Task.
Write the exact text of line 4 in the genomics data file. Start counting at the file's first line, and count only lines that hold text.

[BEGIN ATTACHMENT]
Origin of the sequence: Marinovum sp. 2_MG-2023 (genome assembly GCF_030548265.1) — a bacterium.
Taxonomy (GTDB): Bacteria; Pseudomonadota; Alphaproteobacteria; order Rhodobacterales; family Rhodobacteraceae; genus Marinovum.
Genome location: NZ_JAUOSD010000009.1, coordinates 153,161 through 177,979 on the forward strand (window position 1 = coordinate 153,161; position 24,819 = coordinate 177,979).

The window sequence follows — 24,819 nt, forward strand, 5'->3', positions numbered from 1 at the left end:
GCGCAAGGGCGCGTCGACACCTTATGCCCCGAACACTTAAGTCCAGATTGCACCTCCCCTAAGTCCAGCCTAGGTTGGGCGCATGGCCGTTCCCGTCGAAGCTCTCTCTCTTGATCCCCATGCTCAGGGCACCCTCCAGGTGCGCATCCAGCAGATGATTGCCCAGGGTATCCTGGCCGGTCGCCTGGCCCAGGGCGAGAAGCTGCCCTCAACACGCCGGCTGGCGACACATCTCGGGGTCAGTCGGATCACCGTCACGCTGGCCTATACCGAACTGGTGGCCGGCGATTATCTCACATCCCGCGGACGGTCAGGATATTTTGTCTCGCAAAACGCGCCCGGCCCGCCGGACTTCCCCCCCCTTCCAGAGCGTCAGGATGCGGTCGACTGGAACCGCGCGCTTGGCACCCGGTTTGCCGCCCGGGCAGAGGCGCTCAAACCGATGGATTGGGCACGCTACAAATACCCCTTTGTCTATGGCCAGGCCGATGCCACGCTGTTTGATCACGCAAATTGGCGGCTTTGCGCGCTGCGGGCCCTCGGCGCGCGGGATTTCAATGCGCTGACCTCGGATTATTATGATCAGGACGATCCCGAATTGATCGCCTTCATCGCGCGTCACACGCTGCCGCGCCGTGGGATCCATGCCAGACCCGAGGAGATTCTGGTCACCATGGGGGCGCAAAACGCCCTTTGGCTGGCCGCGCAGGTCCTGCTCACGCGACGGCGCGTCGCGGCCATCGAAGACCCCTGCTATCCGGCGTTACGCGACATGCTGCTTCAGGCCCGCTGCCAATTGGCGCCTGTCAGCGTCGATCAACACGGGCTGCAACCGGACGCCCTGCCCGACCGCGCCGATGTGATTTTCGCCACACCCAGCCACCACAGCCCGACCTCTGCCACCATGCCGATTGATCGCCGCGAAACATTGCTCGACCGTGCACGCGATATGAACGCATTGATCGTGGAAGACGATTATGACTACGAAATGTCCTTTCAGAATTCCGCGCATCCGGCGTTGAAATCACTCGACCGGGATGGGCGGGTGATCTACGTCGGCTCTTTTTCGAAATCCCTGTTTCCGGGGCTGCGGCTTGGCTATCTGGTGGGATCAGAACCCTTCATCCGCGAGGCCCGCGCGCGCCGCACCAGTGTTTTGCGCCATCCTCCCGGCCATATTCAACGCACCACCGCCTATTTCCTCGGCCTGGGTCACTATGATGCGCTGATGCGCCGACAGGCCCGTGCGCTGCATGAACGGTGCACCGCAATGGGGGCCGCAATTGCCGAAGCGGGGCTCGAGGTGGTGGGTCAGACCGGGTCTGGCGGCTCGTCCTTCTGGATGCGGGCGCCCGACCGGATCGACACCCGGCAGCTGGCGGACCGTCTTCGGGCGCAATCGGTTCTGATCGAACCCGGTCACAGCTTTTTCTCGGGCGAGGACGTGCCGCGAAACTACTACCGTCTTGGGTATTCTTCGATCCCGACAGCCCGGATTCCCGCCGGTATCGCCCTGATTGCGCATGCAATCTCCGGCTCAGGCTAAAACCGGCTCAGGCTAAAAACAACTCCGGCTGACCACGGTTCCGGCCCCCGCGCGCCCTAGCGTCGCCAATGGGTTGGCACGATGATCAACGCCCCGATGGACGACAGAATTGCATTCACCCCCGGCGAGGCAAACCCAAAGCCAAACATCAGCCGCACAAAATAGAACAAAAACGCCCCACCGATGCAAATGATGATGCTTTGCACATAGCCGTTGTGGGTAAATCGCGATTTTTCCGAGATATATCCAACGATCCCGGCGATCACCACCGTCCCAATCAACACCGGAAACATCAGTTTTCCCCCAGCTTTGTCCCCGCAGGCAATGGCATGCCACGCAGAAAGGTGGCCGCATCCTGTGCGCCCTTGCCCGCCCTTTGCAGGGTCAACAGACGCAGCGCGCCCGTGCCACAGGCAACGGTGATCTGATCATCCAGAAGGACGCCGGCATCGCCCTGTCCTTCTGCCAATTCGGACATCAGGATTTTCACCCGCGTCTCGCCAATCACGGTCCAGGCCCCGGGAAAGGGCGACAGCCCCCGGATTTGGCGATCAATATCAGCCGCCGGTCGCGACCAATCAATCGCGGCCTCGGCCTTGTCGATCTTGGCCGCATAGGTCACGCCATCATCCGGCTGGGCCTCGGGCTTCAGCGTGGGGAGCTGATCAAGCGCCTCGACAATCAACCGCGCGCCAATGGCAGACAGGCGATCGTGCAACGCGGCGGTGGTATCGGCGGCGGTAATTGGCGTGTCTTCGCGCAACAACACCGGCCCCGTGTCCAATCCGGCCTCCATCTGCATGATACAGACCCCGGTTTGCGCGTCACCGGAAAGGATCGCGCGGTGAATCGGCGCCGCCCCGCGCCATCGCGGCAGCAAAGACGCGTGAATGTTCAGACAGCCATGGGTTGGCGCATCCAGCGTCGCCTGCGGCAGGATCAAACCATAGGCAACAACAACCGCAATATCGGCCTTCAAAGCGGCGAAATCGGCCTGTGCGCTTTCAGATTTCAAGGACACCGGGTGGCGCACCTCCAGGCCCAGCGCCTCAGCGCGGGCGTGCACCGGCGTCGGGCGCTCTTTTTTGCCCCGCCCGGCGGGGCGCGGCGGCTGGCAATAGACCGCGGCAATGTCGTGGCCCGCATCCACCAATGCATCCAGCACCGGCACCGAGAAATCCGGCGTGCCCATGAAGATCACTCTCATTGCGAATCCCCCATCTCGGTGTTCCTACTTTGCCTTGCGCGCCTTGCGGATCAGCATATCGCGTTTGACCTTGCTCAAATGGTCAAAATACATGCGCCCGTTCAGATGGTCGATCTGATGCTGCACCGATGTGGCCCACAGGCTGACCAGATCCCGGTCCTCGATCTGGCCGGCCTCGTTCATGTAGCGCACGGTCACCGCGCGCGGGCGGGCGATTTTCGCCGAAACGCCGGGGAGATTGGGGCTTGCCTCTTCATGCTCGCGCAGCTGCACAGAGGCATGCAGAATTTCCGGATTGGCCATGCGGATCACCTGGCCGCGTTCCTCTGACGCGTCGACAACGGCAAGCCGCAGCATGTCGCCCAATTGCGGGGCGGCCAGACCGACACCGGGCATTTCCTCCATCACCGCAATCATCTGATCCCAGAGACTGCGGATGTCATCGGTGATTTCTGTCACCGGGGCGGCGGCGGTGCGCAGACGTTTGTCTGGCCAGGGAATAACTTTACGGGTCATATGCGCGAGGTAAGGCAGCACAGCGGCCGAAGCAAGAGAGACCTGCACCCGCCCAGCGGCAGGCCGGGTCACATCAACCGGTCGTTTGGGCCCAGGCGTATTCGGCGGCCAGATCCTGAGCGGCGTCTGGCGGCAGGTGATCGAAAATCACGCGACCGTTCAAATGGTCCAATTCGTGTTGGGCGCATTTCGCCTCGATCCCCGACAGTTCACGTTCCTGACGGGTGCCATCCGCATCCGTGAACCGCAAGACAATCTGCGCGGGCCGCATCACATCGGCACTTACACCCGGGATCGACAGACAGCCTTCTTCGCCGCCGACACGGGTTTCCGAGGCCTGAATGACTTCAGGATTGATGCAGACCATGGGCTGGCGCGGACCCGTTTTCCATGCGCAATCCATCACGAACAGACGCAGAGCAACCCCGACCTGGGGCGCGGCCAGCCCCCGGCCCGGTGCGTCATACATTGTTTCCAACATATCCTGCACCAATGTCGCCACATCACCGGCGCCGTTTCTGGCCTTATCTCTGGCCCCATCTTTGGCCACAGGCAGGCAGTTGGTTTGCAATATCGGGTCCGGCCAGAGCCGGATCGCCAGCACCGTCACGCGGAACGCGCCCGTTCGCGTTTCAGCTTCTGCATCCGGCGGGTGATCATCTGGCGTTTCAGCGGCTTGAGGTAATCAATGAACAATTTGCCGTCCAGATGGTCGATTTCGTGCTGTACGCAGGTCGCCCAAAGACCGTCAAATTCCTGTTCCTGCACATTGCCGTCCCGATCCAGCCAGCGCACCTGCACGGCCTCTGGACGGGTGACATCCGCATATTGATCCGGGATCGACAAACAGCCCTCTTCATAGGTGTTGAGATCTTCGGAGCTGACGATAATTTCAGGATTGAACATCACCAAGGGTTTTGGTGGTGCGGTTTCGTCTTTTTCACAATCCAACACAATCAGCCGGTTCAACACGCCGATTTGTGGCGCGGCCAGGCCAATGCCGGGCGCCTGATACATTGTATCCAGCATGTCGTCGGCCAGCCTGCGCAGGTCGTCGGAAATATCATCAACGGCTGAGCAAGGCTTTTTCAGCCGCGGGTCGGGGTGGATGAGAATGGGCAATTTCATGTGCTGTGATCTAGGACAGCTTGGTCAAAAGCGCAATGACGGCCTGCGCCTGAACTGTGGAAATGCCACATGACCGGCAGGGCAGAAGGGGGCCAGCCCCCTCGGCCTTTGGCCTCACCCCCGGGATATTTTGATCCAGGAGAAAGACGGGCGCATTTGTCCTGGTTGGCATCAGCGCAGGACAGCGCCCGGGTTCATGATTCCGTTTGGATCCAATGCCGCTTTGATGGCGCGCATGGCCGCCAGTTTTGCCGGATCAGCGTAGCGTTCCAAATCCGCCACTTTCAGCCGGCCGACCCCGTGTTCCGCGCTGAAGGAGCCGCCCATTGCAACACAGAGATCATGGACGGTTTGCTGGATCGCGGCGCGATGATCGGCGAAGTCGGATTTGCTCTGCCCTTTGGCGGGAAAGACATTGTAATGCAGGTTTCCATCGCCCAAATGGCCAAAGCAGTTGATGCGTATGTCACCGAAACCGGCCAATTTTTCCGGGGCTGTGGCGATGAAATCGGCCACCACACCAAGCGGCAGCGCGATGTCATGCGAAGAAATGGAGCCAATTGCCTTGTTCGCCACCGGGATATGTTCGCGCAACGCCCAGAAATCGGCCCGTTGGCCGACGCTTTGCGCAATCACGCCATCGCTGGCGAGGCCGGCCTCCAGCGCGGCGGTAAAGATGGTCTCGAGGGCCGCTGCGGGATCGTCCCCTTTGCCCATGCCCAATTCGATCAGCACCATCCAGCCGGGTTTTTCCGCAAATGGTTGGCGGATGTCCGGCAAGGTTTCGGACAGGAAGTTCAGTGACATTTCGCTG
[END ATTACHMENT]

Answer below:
The window sequence follows — 24,819 nt, forward strand, 5'->3', positions numbered from 1 at the left end: